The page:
Travel Tips & Adventures

Real People. Real Travel.

Travel in Oregon – Long and Winding Roads

Our travels in Oregon took us on two windy roads that would be a challenge for anyone – even an Indy 500 racer!

Take, for instance -

McKenzie Pass Scenic Byway – and Truck StopIf you decide, during the two to three months a year it is open, to take Oregon Route 242 from Eugene to Bend, be prepared! It is white knuckle the whole way.

Restricted to vehicles shorter than 35 feet in length, even for a regular-sized car, the road is a major challenge.

You know those signs with the lower speed limits posted with squiggles showing how the road will wind around? Well, Route 242 must have more of those signs than almost any road I’ve ever been on.

Curves on Oregon Rt. 242

Curves on Oregon Rt. 242

However, a novice truck driver decided that he’d like to use Rt. 242 coming from Sisters, Oregon on the east. Too late, he discovered that his full-length semi would never make it on the road, so he tried to turn around. Only his truck wound up jack-knifed in the road, blocking all traffic in both directions.

Truck Stop on Rt 242

"Truck Stop" on Rt 242

When we happened on the blockage coming from the west, we settled in for a long wait and did wait – nearly an hour. And we wondered why there was a sudden rush of traffic a few miles back coming from the east. Obviously, the drivers had turned around to take the long way around to get to their destinations.

And, before we hit the “truck stop,” we had a drive through some of the eeriest landscape you’ll ever see. Volcanic rubble stretching for miles serves as a foreground for mountains, some which have snow on their mountaintops all year long.

Take a break and stop at…

Dee Wright Observatory

With dead pine dotting the landscape, take a few minutes to walk the short trail to the Dee Wright Observatory. From the vantage point it provides, the Observatory gives a 360-degree view of the whole panorama with two of the Three Sisters, Mount Jefferson, Mount Hood and other mountains.

Dee Wright Observatory - formed from volcanic rock

Dee Wright Observatory - formed from volcanic rock

It can be windy and cold taking the path, but the view gives you a totally unusual view of a very strange and unusual landscape.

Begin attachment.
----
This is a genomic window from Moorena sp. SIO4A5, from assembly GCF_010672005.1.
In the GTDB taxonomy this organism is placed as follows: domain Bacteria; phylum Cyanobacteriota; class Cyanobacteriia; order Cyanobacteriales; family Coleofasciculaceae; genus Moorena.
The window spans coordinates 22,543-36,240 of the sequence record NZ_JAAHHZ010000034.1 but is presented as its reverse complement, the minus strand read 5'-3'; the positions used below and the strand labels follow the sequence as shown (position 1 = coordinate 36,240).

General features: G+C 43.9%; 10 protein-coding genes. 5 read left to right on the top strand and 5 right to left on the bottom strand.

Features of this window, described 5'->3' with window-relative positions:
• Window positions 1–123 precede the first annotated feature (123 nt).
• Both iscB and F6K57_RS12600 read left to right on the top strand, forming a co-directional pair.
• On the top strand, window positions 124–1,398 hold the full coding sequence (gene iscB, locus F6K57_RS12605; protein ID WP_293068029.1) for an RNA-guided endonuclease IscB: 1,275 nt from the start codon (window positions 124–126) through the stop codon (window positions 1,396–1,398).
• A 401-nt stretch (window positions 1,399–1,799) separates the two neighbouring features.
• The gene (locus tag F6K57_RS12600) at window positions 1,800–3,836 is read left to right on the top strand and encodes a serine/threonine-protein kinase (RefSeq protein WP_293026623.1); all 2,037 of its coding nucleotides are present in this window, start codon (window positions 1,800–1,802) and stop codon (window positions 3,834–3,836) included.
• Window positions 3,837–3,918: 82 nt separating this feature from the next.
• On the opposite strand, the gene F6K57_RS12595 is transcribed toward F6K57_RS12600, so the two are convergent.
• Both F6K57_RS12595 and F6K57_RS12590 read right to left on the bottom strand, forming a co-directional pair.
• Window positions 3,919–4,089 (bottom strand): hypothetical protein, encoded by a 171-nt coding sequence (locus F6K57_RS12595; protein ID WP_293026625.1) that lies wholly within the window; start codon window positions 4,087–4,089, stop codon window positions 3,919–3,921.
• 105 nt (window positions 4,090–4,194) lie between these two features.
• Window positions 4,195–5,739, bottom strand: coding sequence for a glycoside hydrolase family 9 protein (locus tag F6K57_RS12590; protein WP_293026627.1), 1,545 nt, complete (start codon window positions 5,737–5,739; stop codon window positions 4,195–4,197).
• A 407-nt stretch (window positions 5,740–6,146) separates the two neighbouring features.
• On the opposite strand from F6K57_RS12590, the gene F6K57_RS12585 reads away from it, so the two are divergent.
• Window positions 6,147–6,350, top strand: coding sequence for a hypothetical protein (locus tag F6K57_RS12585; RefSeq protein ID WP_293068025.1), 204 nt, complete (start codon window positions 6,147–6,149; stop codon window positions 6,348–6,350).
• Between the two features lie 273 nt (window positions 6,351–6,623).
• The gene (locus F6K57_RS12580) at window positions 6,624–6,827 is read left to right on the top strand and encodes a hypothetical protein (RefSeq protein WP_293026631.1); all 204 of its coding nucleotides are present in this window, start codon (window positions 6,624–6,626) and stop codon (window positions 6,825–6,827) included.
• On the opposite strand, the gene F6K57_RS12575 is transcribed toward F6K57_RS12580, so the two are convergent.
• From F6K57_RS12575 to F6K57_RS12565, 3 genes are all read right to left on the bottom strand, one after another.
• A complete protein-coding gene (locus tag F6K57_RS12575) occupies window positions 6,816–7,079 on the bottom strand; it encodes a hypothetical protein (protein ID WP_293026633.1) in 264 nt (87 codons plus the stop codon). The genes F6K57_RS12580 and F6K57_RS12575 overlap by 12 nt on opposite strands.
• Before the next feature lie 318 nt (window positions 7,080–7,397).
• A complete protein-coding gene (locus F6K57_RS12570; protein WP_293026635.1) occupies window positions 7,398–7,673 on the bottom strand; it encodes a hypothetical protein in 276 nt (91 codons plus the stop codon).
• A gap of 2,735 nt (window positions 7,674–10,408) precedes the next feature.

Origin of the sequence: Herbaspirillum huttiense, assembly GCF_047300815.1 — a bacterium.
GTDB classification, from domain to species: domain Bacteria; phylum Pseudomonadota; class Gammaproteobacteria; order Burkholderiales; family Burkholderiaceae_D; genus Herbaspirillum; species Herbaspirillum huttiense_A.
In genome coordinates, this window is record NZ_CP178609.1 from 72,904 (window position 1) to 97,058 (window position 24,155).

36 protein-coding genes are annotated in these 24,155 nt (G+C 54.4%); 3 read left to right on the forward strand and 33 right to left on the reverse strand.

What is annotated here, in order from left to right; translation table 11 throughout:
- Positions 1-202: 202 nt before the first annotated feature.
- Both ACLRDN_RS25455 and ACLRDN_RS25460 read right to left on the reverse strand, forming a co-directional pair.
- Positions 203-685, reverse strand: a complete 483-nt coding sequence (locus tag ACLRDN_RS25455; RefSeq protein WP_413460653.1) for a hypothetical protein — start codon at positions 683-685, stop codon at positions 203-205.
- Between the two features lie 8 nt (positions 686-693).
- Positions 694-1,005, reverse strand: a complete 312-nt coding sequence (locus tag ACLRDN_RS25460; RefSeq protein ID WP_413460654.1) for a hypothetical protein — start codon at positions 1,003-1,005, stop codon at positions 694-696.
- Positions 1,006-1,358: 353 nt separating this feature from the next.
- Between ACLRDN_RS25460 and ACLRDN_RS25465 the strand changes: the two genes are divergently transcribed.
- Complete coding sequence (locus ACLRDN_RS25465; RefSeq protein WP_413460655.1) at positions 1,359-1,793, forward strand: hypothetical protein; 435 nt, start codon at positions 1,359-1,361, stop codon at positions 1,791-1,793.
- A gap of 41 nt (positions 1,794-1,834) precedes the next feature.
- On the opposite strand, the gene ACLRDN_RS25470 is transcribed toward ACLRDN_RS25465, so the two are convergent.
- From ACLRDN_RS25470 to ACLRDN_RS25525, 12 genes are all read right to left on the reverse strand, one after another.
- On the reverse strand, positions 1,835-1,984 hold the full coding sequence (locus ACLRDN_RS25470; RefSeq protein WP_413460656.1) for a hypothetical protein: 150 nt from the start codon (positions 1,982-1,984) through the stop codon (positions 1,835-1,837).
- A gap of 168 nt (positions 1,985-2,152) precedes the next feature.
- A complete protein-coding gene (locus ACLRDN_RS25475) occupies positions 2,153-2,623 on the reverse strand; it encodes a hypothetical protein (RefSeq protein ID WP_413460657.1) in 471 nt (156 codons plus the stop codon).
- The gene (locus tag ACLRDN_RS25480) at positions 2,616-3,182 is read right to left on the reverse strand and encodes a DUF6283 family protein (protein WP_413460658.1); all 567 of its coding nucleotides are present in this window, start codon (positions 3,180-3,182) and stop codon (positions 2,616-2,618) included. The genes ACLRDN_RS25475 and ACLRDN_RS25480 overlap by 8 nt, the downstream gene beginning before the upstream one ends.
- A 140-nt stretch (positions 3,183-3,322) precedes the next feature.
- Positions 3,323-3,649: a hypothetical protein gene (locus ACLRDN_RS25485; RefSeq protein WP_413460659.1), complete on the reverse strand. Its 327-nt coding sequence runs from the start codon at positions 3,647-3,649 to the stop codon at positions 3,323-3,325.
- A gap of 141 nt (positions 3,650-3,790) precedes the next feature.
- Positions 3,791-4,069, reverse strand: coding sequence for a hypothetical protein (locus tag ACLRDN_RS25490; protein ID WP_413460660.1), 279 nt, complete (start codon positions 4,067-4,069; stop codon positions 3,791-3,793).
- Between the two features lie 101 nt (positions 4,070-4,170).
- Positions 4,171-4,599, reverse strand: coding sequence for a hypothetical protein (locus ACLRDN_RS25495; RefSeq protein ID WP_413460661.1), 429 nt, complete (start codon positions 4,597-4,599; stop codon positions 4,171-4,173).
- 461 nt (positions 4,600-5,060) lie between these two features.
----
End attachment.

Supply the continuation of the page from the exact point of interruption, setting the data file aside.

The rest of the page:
Mountain view from Dee Wright Observatory

Mountain view from Dee Wright Observatory

There are some rustic rest stops in the small parking lot, but no services. Before you take Rt. 242, make sure your tank is full and you have water and supplies.

And, once you’ve visited Bend and decide to head over to points west in Oregon, you might want to take the…

Over the River and Through the Woods Scenic Byway

Yes, there really is a road called the above. Signs for miles proclaim that. Indeed, once you have taken this road, you may need to take motion sickness medicine. The road has numerous curves that wind back and forth dizzyingly. There are almost no shoulders for most of the route. Fortunately, some of the route has been repaved, so it is smooth.

Unlike Rt. 242 that is not paved during winter months and is closed, “Over the River and Through the Woods” – Route 20 – is used year-round. And it is tough because people are coming at you on the two-lane road very quickly around numerous blind curves.

Watch out for falling rocks – we saw some on the edge of the road. Signs warn you of them, and, yes, there are sheer faces where rocks could choose the moment you drive through to cascade down the slope.

Why drive on these roads? Well, there aren’t that many ways over the mountains.

Make sure you are ready for these challenges. I was not even the driver and I was exhausted after the drives!!

Tomorrow…Come back to learn about our Friday Favorite in Eugene.

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